First posted May 4
The Portage Citizen—
“Clovis the Caribou Hunters” the Fort la Reine Museum’s first exhibition of 2018, will arrive May 7 at 8 a.m., says the museum board chairman, Dale Wood.
“We (the museum board) had a good meeting (May 3)”, Wood said on May 4. “Our exhibits are all coming, this one Monday morning. “It will be business as usual.”
Wood said The Fort la Reine Museum board’s decision to not renew its executive director – curator Tracey Turner’s contract with less than two weeks before opening day was not done in haste.
“It wasn’t hasty. It wasn’t quick. There was a lot of thought to it,” Wood said. “The city council, the RM council and the museum board…it was discussed for quite a while.”
The museum chair said the separation from Turner was not controversial from the board’s perspective. “We’re just going in a different direction,” he said.
The planned major exhibits – “Clovis the Caribou Hunters” and the National Geographic’s “Climate Change is Here” photography exhibit are still scheduled.
The museum will accept shipment of the “Clovis the Caribou Hunters” display, but a new opening date for the museum has yet to be worked out.
“Originally it was going to be May 10, now we are hoping for ‘as soon as possible’,” Wood said. “We have to hire three summer students and find another executive director. We don’t want to open until we have staff on.”
The museum board may not be looking for a museum curator, but instead, an executive director to manage the museum.
“We need somebody in charge, somebody to run (the museum). We don’t know what’s out there. We need somebody that can take over,” Wood said.
The museum chair said some on the board lean towards hiring a museum curator while others are happy to have someone in a managerial position.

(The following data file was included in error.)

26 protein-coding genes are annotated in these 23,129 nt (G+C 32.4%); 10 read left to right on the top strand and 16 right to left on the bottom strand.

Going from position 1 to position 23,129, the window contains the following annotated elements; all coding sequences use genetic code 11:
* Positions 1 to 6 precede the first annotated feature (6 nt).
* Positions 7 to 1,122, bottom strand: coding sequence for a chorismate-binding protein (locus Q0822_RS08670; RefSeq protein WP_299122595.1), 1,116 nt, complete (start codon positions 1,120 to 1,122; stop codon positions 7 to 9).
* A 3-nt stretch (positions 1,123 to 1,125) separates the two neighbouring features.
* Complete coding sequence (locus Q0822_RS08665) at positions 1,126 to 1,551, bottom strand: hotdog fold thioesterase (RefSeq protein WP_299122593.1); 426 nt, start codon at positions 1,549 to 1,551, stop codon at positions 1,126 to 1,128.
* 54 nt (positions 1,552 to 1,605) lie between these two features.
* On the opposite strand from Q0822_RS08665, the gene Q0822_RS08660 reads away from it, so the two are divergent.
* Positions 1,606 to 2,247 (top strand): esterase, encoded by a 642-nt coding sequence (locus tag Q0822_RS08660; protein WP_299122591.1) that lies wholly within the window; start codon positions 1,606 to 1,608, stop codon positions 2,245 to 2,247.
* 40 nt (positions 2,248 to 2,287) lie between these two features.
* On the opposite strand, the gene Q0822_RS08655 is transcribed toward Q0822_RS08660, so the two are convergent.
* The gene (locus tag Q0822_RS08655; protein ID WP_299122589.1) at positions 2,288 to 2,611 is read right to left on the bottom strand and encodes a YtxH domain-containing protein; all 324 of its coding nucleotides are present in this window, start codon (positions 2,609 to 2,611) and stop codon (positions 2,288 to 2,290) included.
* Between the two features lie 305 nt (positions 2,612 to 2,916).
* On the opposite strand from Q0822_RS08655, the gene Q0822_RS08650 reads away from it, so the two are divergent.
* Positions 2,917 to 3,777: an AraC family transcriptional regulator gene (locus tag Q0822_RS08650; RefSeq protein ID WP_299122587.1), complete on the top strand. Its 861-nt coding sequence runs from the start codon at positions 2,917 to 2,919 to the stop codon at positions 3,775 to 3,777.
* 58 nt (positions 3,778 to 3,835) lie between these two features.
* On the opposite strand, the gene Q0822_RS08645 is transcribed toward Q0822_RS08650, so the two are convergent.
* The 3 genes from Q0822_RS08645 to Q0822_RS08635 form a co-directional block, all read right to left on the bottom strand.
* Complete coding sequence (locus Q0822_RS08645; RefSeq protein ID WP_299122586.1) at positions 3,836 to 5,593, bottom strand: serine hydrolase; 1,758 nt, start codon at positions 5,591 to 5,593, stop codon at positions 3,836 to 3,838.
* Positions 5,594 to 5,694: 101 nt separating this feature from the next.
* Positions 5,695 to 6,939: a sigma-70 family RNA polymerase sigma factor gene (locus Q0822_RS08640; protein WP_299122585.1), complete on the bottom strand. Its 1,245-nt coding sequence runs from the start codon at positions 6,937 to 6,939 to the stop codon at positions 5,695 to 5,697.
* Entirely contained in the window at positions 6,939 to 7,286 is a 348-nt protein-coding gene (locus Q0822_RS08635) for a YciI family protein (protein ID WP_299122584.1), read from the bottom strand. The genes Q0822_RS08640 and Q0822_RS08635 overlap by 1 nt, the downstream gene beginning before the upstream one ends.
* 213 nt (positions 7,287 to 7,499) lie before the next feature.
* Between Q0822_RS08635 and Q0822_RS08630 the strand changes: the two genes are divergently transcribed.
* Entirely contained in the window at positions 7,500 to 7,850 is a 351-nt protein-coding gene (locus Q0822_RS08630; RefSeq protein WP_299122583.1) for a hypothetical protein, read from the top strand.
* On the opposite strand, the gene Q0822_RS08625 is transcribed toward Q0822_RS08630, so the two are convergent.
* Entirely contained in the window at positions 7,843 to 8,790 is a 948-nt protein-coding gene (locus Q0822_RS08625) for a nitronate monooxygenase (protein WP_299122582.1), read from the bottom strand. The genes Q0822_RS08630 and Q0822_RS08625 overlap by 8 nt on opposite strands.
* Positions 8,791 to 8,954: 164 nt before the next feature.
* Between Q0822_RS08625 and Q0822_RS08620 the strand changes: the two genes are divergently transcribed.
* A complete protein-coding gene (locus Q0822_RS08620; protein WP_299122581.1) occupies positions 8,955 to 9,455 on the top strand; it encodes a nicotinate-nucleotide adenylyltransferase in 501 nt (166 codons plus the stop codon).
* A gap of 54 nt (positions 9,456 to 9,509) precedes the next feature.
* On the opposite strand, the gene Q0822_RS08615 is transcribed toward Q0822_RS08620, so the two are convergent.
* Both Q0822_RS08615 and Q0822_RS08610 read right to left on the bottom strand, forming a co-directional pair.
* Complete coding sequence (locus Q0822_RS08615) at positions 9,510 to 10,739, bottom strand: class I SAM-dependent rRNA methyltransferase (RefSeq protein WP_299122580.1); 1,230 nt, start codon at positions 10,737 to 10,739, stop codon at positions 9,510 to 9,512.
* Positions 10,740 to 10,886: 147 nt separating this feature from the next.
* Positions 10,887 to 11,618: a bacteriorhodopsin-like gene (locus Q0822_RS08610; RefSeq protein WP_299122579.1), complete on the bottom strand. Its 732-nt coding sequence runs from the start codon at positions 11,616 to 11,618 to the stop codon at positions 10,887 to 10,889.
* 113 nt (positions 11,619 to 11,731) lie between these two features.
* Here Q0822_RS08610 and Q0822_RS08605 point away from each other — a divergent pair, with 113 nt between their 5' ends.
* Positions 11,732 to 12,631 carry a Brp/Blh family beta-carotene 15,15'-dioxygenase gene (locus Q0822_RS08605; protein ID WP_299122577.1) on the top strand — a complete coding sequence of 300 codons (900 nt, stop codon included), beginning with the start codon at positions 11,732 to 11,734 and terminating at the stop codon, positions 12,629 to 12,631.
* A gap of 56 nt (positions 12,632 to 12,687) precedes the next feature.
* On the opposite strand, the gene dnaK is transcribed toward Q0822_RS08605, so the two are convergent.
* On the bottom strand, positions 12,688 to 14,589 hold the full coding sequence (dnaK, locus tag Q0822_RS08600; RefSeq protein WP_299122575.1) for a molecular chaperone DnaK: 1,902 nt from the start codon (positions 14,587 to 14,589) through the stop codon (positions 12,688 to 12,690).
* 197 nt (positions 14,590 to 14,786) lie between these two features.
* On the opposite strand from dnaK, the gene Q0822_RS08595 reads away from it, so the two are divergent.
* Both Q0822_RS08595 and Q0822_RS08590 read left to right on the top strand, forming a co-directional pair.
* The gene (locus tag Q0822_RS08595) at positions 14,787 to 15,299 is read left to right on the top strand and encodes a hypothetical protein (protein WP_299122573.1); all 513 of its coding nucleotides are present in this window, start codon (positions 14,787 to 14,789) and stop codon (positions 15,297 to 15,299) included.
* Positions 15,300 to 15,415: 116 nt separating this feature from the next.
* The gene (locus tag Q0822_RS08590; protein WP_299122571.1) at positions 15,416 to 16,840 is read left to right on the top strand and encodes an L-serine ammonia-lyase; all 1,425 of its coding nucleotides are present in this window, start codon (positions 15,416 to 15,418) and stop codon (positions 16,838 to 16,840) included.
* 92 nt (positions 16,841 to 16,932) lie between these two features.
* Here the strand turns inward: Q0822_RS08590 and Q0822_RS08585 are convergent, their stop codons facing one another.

Turner was a curator with professional museum credentials
“It’s a bad time of year to be having to do this,” the museum board chair admitted. “Her contract ended April 30.”
There was no exit strategy, Wood admits, but the delay in opening the museum will not be too inconvenient.
“We’ll be fine. The city and the RM fund it, somewhat, and…we’ll be okay. We just want to get the doors open.” He said there should be enough time to get a team in place to accommodate pre-booked tours and programming.
“Nothing is going to change other than different people there.
“This past week was up in the air. Everybody is very positive. Everybody is going forward.”
Wood does not gamble on a possible new opening date. “Pretty hard to put a date on it. Hopefully before the end of May.”
The museum board is now advertising to replace three summer students whom were hired but chose not to return for personal reasons arising from Turner not being there and for an executive director or a curator.
Major displays planned
Clovis, the Caribou Hunters Exhibit
Travel back to 10,000 – 12,000 BC and meet the true explorers of the new world. This exhibit celebrates and educates about the existence and development of Aboriginal people as a distinct culture and recognizes the importance and contribution they have made in Canada. Using archaeological evidence and theory, the exhibit “Clovis, the Caribou Hunters” tells the story of the “Clovis people” – a people that are considered to be the earliest inhabitants of the Americas, and likely the first “Manitobans”.
Climate Change is Here is an outdoor photography exhibition based on the striking imagery of the award-winning National Geographic Magazine.